Putting Premium Fuel to the Test

  • AAA tested a variety of vehicles that recommend, but do not require the use of premium (91 octane or higher) gasoline.
  • A series of tests were conducted to determine whether the use of premium gasoline resulted in:
    • Improved fuel economy
    • Increased performance (horsepower)
  • Although AAA has already proven that these vehicles are unlikely to see any benefit from using premium gasoline during typical city or highway driving, a combination of laboratory and on-road tests were performed to simulate extreme driving scenarios such as:
    • Towing
    • Hauling cargo
    • Aggressive acceleration
  • Test vehicles included: Ford Mustang GT, Jeep Renegade, Mazda MX-5 Miata, Cadillac Escalade ESV, Audi A-3, and the Ford F150 XLT
  • Key Findings
  • Most vehicles showed a modest improvement in fuel economy and performance.
  • Fuel economy for test vehicles averaged a 2.7 percent improvement. Individual vehicle test result averages ranged from a decrease of 1 percent (2016 Audi A3) to an improvement of 7.1 percent (2016 Cadillac Escalade).
  • Horsepower for test vehicles averaged an increase of 1.4 percent. Individual vehicle test result averages ranged from a decrease of 0.3 percent (2016 Jeep Renegade) to an improvement of 3.2 percent (2017 Ford Mustang).
  • Premium gasoline costs 20-25% more than regular.
  • The fuel economy improvements recorded during AAA testing do not offset the potential extra cost to purchase premium gasoline.
  • Click here to read the full report

 

Premium Gas – Recommended vs. Required

  • Last year, nearly 1.5 million new vehicles sold in the United States recommend, but do not require, premium gasoline.
  • The trend toward recommending or requiring higher-octane fuel continues to rise as manufacturers work toward meeting stringent CAFE (Corporate Average Fuel Economy) standards.

“By offering a choice, automakers can market modest gains in fuel economy and performance, and car buyers are less likely to hesitate about buying the vehicle, because their operating costs will be lower,” Jenkins continued. “Unfortunately, by only recommending premium fuel, the engine cannot be calibrated to take full advantage of the higher octane, because it also needs to perform adequately with lower octane (regular) fuel. Therefore, the fuel economy and performance gains are only minor.”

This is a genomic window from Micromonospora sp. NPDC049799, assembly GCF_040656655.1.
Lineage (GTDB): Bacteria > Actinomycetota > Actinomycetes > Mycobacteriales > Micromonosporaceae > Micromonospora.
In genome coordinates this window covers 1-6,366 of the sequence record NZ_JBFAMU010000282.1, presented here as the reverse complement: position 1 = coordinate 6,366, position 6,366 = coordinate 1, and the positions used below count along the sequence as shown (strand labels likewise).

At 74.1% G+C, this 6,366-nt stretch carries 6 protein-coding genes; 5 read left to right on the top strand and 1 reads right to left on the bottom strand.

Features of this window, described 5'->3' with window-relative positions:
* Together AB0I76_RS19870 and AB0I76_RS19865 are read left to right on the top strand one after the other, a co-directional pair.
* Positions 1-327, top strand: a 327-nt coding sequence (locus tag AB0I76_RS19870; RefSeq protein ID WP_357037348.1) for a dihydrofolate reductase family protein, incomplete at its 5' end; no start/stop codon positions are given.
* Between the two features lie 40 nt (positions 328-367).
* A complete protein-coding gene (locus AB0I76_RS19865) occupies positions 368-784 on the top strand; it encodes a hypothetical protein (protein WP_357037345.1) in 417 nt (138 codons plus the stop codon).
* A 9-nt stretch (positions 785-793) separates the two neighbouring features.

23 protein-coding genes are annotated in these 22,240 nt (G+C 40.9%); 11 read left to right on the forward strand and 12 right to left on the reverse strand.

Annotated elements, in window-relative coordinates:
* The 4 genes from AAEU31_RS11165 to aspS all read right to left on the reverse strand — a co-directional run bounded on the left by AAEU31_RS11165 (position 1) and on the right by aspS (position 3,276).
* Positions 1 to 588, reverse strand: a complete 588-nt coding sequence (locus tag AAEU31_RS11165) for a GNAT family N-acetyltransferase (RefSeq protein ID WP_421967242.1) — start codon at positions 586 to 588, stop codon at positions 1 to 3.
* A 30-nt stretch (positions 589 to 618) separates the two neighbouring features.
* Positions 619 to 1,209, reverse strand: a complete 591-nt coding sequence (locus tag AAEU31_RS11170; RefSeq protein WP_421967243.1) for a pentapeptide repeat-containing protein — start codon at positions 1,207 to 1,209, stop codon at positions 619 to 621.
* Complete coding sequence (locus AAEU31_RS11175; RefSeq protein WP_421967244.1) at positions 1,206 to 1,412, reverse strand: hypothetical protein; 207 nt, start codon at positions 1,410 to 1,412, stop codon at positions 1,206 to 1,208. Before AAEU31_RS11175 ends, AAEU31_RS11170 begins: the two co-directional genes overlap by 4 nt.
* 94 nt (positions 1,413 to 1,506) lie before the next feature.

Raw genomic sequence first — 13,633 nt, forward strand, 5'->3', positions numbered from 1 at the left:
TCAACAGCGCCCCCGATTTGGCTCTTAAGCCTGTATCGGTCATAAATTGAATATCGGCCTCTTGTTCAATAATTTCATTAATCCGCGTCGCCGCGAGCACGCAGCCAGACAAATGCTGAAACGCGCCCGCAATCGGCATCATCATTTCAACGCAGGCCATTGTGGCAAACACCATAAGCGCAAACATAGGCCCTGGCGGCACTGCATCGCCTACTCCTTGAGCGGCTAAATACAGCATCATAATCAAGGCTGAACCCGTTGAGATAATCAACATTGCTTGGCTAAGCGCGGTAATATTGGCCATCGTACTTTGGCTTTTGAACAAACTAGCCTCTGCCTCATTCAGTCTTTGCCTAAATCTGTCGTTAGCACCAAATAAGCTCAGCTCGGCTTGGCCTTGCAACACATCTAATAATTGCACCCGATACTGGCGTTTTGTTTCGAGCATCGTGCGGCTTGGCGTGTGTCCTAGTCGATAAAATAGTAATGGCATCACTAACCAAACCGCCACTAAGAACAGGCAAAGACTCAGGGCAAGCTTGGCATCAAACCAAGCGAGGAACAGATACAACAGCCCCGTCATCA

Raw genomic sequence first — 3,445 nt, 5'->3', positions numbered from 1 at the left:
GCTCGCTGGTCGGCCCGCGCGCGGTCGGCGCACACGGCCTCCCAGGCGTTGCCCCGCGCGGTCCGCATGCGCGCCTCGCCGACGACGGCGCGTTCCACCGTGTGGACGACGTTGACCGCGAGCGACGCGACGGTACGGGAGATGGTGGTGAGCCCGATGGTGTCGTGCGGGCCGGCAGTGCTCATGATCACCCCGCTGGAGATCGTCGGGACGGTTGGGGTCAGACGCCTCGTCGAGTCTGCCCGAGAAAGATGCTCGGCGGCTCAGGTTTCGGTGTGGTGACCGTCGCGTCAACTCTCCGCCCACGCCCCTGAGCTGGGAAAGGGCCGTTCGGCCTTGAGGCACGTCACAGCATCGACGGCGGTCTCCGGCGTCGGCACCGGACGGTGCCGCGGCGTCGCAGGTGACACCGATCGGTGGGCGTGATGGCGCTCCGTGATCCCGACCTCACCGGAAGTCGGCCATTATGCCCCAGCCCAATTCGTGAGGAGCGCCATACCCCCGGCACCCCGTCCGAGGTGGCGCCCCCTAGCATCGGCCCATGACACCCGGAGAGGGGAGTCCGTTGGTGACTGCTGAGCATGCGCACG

AAA Recommends

  • Drivers of vehicles that require premium gasoline should always use it.
  • For those vehicles that do not recommend or require premium gasoline, AAA suggests drivers opt for the lower priced, regular fuel.
  • Any vehicle that makes a “pinging” or “knocking” sound while using regular gasoline should be evaluated by a AAA Approved Auto Repair Facility and likely switched to a higher-octane fuel.
  • AAA urges drivers who use premium gasoline to shop around for the best price, as it could vary dramatically between gas stations in any given city.
  • The AAA Mobile app, is a free tool to help drivers identify the least expensive premium gasoline near them.

Higher Octane Does Not Mean “Higher Quality”

  • AAA found no benefit to using premium gasoline in a vehicle that only requires regular-grade fuel.
  • In a study released last year, AAA found that consumers wasted nearly $2.1 billion dollars fueling vehicles with higher-octane gasoline.
  • Drivers seeking a higher quality fuel for their vehicle should consider using one that meets Top Tier standards. Previous AAA research found it to keep engines up to 19 times cleaner.
  • The study noted the difference in fuel quality was dependent on the various detergent packages in gasoline, which vary by retail brand.

Gasoline prices could be increasing soon, AAA says

Gasoline prices are low, but could be headed back up soon.

Provided.